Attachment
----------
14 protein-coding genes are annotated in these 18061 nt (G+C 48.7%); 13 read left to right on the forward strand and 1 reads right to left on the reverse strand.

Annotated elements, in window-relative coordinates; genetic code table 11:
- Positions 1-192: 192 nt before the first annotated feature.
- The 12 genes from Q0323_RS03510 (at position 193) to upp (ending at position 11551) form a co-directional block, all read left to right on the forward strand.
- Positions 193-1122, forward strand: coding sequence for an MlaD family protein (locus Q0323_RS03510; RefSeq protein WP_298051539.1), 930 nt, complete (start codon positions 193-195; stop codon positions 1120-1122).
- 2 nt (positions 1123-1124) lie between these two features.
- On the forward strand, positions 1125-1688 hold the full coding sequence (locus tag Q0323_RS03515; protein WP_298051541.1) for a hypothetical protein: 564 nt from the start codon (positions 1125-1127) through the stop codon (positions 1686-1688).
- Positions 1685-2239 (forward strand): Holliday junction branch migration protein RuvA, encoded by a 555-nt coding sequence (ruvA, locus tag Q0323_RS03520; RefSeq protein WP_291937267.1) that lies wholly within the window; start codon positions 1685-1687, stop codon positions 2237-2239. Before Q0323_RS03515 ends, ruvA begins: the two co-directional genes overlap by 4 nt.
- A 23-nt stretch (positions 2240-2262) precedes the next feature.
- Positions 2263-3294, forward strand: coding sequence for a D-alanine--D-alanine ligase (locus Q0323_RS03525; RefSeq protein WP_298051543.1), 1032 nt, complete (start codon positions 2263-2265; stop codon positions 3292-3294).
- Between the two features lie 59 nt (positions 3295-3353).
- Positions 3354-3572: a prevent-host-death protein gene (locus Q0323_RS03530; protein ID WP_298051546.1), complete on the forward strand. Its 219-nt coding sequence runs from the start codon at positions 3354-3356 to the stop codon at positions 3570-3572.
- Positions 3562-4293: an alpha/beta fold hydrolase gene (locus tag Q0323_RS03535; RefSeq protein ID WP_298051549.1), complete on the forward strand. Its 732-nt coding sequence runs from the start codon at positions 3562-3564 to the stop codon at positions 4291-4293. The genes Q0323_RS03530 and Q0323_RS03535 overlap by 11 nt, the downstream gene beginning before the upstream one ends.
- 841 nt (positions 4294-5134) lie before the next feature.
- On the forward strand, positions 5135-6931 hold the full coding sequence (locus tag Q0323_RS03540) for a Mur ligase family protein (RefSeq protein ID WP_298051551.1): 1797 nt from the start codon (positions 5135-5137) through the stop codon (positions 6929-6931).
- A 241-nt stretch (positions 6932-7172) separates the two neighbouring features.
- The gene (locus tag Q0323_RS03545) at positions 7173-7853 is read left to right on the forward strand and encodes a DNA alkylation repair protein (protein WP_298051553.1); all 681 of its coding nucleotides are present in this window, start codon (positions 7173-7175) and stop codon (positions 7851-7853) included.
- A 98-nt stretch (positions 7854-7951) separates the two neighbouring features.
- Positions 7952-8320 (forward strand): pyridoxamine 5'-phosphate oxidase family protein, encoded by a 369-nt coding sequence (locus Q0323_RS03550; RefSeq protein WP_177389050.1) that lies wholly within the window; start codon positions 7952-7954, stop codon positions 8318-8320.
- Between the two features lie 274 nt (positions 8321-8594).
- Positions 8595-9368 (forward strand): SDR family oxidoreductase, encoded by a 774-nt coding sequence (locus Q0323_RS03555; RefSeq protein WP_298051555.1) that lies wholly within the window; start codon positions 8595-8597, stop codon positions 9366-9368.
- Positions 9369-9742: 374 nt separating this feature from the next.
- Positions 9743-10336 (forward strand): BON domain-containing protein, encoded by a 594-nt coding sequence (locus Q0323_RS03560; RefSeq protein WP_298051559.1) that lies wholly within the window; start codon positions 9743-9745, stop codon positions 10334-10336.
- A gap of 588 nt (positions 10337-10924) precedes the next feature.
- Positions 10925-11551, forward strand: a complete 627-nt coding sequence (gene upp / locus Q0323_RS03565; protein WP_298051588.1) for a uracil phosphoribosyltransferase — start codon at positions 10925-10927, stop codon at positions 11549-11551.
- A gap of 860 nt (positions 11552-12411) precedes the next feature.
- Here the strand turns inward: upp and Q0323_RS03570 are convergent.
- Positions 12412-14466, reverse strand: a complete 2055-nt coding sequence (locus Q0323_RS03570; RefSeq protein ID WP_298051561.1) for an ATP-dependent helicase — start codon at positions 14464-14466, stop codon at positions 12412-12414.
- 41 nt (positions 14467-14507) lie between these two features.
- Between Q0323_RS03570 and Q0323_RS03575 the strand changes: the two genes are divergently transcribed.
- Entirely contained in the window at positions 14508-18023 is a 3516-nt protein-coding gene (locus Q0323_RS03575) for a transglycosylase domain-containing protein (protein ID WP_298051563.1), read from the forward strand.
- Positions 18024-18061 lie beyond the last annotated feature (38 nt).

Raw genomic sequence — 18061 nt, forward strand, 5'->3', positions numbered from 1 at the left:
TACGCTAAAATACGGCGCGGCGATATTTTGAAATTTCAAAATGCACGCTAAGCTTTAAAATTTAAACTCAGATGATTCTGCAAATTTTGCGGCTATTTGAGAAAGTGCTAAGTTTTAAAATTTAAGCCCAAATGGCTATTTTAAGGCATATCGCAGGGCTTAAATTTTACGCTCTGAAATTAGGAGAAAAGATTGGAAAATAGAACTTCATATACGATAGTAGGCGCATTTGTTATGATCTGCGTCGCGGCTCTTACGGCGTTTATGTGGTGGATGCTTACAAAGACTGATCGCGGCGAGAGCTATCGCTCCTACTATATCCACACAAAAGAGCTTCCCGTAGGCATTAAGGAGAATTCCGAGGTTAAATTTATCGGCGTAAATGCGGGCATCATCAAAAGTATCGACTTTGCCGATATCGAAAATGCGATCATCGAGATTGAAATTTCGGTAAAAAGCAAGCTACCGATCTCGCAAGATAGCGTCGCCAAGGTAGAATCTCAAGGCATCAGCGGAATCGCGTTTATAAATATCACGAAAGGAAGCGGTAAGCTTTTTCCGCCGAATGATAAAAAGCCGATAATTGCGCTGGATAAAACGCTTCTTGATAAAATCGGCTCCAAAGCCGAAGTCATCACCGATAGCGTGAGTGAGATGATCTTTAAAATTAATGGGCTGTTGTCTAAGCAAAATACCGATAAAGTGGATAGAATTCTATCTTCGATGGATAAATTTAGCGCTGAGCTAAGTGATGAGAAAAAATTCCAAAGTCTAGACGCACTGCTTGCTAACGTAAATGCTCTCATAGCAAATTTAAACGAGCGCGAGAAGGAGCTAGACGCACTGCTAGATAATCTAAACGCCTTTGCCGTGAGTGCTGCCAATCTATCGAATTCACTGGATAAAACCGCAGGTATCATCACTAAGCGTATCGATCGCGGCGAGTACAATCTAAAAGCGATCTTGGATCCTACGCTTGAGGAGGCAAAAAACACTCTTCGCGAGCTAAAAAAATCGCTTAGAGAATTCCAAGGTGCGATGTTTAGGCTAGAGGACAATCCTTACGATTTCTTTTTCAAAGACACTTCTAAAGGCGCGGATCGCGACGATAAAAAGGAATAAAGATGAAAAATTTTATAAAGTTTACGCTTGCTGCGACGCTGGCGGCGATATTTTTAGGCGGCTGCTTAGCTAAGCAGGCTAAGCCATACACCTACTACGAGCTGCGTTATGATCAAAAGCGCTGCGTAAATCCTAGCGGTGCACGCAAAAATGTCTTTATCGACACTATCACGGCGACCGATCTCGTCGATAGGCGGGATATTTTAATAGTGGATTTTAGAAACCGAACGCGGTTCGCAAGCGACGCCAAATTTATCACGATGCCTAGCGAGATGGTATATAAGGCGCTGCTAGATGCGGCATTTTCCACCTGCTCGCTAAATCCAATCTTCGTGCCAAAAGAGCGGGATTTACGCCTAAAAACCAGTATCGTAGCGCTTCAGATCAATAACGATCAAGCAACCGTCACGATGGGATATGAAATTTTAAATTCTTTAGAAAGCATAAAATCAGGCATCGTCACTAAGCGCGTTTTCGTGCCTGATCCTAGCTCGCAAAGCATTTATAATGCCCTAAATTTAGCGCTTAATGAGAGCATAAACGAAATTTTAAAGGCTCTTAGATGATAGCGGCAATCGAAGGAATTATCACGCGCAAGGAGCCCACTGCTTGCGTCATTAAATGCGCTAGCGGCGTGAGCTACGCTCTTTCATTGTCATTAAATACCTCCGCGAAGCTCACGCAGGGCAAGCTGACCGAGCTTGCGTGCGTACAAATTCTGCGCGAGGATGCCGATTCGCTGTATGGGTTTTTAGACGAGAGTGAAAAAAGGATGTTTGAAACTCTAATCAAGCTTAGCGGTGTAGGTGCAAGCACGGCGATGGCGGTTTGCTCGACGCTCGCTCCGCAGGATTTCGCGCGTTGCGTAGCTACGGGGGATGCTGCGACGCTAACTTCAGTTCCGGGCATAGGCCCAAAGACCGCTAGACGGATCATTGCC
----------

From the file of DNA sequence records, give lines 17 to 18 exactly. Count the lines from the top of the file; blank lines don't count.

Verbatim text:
- The gene (locus tag Q0323_RS03545) at positions 7173-7853 is read left to right on the forward strand and encodes a DNA alkylation repair protein (protein WP_298051553.1); all 681 of its coding nucleotides are present in this window, start codon (positions 7173-7175) and stop codon (positions 7851-7853) included.
- A 98-nt stretch (positions 7854-7951) separates the two neighbouring features.